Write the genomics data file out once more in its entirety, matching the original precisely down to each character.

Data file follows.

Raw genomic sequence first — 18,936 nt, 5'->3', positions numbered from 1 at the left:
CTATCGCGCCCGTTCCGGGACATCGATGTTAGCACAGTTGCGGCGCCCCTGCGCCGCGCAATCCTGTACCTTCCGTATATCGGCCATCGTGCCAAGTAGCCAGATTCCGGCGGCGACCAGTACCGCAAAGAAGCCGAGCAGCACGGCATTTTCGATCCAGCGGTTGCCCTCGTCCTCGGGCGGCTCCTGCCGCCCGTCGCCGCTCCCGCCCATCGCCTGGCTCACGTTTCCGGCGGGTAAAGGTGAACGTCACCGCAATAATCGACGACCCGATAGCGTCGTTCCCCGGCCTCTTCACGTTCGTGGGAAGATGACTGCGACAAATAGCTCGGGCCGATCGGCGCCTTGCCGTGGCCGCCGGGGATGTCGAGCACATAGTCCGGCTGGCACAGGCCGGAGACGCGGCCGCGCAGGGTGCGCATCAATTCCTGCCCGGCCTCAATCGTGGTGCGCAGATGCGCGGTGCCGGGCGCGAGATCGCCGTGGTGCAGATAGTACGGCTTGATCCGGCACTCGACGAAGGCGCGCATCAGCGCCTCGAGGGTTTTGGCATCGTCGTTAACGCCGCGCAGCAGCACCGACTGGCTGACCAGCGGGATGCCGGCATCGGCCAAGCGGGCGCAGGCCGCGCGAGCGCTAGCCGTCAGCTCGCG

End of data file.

Raw genomic sequence first — 18,936 nt, 5'->3', positions numbered from 1 at the left:
CTATCGCGCCCGTTCCGGGACATCGATGTTAGCACAGTTGCGGCGCCCCTGCGCCGCGCAATCCTGTACCTTCCGTATATCGGCCATCGTGCCAAGTAGCCAGATTCCGGCGGCGACCAGTACCGCAAAGAAGCCGAGCAGCACGGCATTTTCGATCCAGCGGTTGCCCTCGTCCTCGGGCGGCTCCTGCCGCCCGTCGCCGCTCCCGCCCATCGCCTGGCTCACGTTTCCGGCGGGTAAAGGTGAACGTCACCGCAATAATCGACGACCCGATAGCGTCGTTCCCCGGCCTCTTCACGTTCGTGGGAAGATGACTGCGACAAATAGCTCGGGCCGATCGGCGCCTTGCCGTGGCCGCCGGGGATGTCGAGCACATAGTCCGGCTGGCACAGGCCGGAGACGCGGCCGCGCAGGGTGCGCATCAATTCCTGCCCGGCCTCAATCGTGGTGCGCAGATGCGCGGTGCCGGGCGCGAGATCGCCGTGGTGCAGATAGTACGGCTTGATCCGGCACTCGACGAAGGCGCGCATCAGCGCCTCGAGGGTTTTGGCATCGTCGTTAACGCCGCGCAGCAGCACCGACTGGCTGACCAGCGGGATGCCGGCATCGGCCAAGCGGGCGCAGGCCGCGCGAGCGCTAGCCGTCAGCTCGCG